The oral defence
Last blog, I wrote about how the armouring against emotional and physical pain, can develop in the baby, from conception to three months.
We looked at how this then can show up as a theme in the babies life, all the way through to adulthood.
In fact, it can become a part of the persons character, and will show up in certain ways that I discussed.
The next stage of development covers 3 months to 18 months.
The baby at this stage is learning themes around need and dependency. A child of this age requires a great deal of attention and attunement, as they are dependant entirely on their care givers.
If the child experiences the need to armour at this stage, it is usually due to the following examples;
The parents or care givers are inconsistent with their presence, either literally by not being around, or emotionally by not recognising the babies needs.
Inconsistent with feeding such as feeding the baby when the parent decides, rather than on the babies demand.
Unable to always interpret what the baby needs, and so sometimes the baby gets needs met, and sometimes doesn’t.
Parents may return to work after having spent all their time with the baby. Perhaps childcare is introduced here.
Parents may have been alcoholics or may have had depression, or some other events occurred at this stage in life that meant the parents just weren’t’ able to meet the demands of the baby.
The parents are needy themselves.
In summary, the emotional wound is around deprivation and or unreliability.
As an adult, this emotional wound can show up as someone who feels like they never have enough, or that there aren’t enough of things for everyone.
They may chose relationships where there is an obvious one up one down dynamic revolving around need. For example, they chose partners to provide for them financially as they can’t seem to hold down a job.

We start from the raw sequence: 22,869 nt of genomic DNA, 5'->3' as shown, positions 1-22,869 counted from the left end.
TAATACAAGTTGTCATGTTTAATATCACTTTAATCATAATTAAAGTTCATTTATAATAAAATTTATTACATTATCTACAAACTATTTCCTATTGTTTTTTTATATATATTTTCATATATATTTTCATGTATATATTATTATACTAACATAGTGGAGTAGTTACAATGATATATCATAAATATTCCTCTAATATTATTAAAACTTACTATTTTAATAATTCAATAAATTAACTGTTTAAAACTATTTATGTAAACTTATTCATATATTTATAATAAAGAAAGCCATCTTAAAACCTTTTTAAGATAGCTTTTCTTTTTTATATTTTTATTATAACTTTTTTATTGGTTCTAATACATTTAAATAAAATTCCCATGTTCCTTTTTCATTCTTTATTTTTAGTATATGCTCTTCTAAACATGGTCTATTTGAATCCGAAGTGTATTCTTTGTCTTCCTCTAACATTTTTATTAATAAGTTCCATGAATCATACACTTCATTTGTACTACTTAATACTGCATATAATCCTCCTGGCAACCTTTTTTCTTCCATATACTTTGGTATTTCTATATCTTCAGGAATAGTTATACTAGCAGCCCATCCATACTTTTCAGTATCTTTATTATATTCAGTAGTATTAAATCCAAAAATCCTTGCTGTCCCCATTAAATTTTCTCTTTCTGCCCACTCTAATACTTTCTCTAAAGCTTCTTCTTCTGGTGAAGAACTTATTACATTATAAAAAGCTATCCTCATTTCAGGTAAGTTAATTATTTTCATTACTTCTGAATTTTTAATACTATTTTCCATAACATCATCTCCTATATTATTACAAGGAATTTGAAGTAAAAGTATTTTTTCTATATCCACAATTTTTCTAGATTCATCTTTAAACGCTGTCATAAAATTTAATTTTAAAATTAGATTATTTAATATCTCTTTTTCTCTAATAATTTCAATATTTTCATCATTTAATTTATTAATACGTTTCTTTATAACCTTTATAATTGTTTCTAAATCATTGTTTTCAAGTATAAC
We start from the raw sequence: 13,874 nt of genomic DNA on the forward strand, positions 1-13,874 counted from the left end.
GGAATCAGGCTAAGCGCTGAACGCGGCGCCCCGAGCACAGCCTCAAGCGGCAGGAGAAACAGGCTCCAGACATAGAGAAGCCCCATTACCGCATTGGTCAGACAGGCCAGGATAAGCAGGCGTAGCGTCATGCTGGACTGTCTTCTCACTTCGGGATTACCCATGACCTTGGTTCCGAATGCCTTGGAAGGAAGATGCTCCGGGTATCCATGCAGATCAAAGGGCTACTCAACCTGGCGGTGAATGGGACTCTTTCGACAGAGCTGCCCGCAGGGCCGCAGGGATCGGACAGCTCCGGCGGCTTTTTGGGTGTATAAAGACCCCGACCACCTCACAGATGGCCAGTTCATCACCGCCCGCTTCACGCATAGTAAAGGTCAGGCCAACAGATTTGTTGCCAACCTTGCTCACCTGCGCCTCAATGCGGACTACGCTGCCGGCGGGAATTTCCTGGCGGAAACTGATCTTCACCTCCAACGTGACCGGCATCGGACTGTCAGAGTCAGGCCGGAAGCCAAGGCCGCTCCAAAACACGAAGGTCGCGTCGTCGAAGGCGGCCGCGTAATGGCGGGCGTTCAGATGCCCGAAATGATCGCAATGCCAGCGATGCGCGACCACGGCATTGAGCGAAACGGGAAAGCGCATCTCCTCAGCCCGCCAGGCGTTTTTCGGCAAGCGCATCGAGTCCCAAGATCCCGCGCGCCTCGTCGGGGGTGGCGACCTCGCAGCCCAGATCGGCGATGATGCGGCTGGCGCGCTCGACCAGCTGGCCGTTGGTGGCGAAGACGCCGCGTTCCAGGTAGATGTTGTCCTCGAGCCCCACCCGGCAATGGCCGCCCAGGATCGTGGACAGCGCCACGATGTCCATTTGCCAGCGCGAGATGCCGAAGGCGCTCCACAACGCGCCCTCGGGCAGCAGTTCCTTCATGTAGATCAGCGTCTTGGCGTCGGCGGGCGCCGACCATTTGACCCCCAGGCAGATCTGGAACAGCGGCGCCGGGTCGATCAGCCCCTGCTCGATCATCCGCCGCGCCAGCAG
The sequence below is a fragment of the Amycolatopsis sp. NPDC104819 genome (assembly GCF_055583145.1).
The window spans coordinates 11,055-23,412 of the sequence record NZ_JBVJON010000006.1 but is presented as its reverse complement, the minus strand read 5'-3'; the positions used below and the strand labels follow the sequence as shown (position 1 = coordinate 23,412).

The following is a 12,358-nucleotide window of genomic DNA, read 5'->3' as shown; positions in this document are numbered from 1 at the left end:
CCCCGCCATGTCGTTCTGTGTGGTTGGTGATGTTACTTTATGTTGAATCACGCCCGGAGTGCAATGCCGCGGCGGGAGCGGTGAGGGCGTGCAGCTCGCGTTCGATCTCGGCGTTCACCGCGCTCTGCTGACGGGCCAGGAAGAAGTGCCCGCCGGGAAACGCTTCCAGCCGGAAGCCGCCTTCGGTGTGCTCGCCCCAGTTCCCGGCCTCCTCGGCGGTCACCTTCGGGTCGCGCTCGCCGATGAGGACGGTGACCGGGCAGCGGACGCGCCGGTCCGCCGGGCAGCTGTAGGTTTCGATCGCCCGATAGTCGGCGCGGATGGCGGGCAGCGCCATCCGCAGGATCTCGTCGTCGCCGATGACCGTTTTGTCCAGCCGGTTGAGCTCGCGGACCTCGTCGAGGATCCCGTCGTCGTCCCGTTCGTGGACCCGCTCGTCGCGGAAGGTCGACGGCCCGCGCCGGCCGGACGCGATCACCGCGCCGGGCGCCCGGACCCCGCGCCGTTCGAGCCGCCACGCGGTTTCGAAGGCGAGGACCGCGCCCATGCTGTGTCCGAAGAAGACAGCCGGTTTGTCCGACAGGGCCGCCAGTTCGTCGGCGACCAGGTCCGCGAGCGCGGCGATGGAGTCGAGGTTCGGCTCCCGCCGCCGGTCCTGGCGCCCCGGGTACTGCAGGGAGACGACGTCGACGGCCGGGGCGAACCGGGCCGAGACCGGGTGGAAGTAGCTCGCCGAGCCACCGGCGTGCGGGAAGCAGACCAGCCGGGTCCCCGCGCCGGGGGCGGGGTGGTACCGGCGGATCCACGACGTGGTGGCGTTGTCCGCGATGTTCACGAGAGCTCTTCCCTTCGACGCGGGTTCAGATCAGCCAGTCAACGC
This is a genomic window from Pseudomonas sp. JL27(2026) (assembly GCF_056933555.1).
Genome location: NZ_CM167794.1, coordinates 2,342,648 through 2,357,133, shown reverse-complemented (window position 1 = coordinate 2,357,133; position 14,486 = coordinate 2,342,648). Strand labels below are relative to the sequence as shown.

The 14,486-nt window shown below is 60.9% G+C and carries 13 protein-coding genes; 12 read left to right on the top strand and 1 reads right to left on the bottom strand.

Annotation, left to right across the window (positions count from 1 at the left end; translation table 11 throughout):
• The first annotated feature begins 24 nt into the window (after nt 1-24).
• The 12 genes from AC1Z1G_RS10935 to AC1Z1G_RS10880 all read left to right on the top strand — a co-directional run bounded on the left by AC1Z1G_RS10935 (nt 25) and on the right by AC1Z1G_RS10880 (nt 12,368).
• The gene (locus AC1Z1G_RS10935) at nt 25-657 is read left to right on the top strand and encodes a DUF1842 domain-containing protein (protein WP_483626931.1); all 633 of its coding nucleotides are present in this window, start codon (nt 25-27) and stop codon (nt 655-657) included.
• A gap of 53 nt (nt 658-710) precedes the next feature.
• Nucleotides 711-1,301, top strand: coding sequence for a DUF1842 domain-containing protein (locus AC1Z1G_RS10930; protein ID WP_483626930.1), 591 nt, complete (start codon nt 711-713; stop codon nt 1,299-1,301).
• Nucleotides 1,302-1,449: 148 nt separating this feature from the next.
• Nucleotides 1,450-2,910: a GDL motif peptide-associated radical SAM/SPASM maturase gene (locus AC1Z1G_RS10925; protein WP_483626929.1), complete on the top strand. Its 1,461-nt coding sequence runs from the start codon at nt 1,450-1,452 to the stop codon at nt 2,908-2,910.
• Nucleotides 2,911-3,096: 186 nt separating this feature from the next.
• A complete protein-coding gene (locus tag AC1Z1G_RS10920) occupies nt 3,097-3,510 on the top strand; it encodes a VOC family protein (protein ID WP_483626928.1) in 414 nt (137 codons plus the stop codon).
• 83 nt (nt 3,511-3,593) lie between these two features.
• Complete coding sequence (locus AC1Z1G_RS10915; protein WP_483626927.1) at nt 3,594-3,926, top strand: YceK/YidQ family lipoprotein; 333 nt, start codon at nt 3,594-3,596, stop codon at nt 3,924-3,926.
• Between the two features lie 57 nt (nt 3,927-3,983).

They could harbour dependency issues where they never have their needs satisfied.
Some individuals will have learnt that having needs is too painful to accept, as they always get let down, so they learn to take care of themselves in a very dependant manner to avoid disappointment and may detest any sign of their own neediness.
They may refuse help from others when its offered and will find it very challenging to ask for help when it’s needed.
These people typically deprive themselves in their daily lives, and limit their needs. They may have to reach extreme depravation before any help is accepted.
They go through phases of busyness or mania where lots of effort goes towards taking independent action and helping others or making really challenging plans that are optimistic and or unrealistic.
They accept others demands well beyond their ability to meet them.
Semi regular breaking down and exhaustion is met when they fail to keep up with gratifying the demands they’ve promised to meet.
Subconsciously there are the beliefs that;
If you let others down, you will be abandoned.
Your needs are too big for anyone to handle.
I can do everything myself, I don’t need anyone else.
I am all giving, all nurturing, healing person and put myself last.
Nothing is ever enough.
I can’t ask for help.s
How does this show up in the body?
Regular physical illness and bouts of depression are common.
The constant care for others and neglect of the self can lead to sleep disturbances, malnutrition, hormonal imbalances.
Anger is internalised and the individual tends to be passive, especially during times of stress and anxiety.
This internalised anger often shows up as being irritable.
Physical and emotional collapse are common.
The Independent type will usually have a very straight spine, or tightness around the spinal muscles.
The collapsed type will usually have a sunken chest, rounded shoulders and a tucked tailbone.
The body holds a deflated posture.
Does any of the above sound familiar to you? Perhaps in yourself or someone in your life.
Next blog I’ll be talking about the next stage in which childhood experience holds in our body and can become part of our character.